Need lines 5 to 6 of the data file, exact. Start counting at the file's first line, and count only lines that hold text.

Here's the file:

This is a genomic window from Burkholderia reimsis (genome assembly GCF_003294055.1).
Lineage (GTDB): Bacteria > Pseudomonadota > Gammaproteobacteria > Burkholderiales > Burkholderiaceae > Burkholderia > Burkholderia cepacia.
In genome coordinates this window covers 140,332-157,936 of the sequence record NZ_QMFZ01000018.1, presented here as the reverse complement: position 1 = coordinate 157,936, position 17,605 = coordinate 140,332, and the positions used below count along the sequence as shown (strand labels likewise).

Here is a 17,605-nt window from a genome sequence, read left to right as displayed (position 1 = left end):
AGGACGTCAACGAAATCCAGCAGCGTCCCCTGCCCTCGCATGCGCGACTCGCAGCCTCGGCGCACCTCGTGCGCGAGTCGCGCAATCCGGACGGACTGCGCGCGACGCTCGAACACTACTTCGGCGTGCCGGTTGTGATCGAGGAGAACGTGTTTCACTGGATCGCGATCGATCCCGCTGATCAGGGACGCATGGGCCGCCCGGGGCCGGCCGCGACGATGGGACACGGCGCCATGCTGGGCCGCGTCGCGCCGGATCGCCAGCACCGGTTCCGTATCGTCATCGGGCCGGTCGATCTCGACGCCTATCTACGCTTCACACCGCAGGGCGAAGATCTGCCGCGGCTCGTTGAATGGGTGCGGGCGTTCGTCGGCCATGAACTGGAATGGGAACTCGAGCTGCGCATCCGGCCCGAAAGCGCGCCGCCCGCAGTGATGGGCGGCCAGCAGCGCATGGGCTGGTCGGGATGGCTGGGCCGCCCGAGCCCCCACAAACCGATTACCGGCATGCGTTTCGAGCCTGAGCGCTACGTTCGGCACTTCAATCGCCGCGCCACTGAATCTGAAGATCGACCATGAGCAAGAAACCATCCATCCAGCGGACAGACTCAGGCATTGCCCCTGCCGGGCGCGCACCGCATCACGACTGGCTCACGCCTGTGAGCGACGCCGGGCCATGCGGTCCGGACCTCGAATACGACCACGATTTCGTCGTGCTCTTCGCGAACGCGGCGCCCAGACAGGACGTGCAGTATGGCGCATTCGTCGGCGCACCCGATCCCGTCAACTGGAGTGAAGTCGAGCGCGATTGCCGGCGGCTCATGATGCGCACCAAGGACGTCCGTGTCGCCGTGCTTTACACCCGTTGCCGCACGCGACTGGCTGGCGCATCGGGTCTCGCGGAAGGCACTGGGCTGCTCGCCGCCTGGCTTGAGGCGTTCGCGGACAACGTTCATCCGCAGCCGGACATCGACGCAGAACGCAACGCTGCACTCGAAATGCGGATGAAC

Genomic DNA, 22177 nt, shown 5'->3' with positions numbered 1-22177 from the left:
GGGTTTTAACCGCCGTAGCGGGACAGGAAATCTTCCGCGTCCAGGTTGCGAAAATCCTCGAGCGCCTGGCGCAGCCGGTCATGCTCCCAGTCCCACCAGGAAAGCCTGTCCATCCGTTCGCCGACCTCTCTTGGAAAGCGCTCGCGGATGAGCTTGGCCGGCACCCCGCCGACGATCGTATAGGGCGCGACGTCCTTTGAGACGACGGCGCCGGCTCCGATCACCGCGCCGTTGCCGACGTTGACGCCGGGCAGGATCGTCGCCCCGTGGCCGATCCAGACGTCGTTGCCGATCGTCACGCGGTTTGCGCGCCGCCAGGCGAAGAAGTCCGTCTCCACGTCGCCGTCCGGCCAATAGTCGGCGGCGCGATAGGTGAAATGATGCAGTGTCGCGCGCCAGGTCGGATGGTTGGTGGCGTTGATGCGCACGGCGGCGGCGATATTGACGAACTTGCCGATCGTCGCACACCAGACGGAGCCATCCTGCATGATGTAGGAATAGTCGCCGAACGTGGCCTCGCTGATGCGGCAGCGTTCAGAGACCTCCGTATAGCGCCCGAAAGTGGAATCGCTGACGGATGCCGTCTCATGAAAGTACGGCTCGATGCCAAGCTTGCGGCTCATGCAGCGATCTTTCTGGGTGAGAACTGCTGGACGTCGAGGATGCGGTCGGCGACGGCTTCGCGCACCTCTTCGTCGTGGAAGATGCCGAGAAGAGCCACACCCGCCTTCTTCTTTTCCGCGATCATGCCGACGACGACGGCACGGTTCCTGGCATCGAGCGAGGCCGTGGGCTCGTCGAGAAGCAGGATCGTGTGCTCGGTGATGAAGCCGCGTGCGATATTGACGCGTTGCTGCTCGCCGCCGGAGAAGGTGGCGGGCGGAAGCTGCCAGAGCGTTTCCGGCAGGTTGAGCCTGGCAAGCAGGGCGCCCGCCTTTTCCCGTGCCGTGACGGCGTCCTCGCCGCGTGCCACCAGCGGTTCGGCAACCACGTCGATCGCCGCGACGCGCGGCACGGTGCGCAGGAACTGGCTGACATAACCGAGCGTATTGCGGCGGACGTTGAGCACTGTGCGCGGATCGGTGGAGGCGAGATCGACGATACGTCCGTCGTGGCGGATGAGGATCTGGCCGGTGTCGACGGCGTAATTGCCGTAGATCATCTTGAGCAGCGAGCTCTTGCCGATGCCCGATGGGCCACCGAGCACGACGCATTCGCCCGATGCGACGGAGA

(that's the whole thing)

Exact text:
AGGACGTCAACGAAATCCAGCAGCGTCCCCTGCCCTCGCATGCGCGACTCGCAGCCTCGGCGCACCTCGTGCGCGAGTCGCGCAATCCGGACGGACTGCGCGCGACGCTCGAACACTACTTCGGCGTGCCGGTTGTGATCGAGGAGAACGTGTTTCACTGGATCGCGATCGATCCCGCTGATCAGGGACGCATGGGCCGCCCGGGGCCGGCCGCGACGATGGGACACGGCGCCATGCTGGGCCGCGTCGCGCCGGATCGCCAGCACCGGTTCCGTATCGTCATCGGGCCGGTCGATCTCGACGCCTATCTACGCTTCACACCGCAGGGCGAAGATCTGCCGCGGCTCGTTGAATGGGTGCGGGCGTTCGTCGGCCATGAACTGGAATGGGAACTCGAGCTGCGCATCCGGCCCGAAAGCGCGCCGCCCGCAGTGATGGGCGGCCAGCAGCGCATGGGCTGGTCGGGATGGCTGGGCCGCCCGAGCCCCCACAAACCGATTACCGGCATGCGTTTCGAGCCTGAGCGCTACGTTCGGCACTTCAATCGCCGCGCCACTGAATCTGAAGATCGACCATGAGCAAGAAACCATCCATCCAGCGGACAGACTCAGGCATTGCCCCTGCCGGGCGCGCACCGCATCACGACTGGCTCACGCCTGTGAGCGACGCCGGGCCATGCGGTCCGGACCTCGAATACGACCACGATTTCGTCGTGCTCTTCGCGAACGCGGCGCCCAGACAGGACGTGCAGTATGGCGCATTCGTCGGCGCACCCGATCCCGTCAACTGGAGTGAAGTCGAGCGCGATTGCCGGCGGCTCATGATGCGCACCAAGGACGTCCGTGTCGCCGTGCTTTACACCCGTTGCCGCACGCGACTGGCTGGCGCATCGGGTCTCGCGGAAGGCACTGGGCTGCTCGCCGCCTGGCTTGAGGCGTTCGCGGACAACGTTCATCCGCAGCCGGACATCGACGCAGAACGCAACGCTGCACTCGAAATGCGGATGAAC

Genomic DNA, 22177 nt, shown 5'->3' with positions numbered 1-22177 from the left: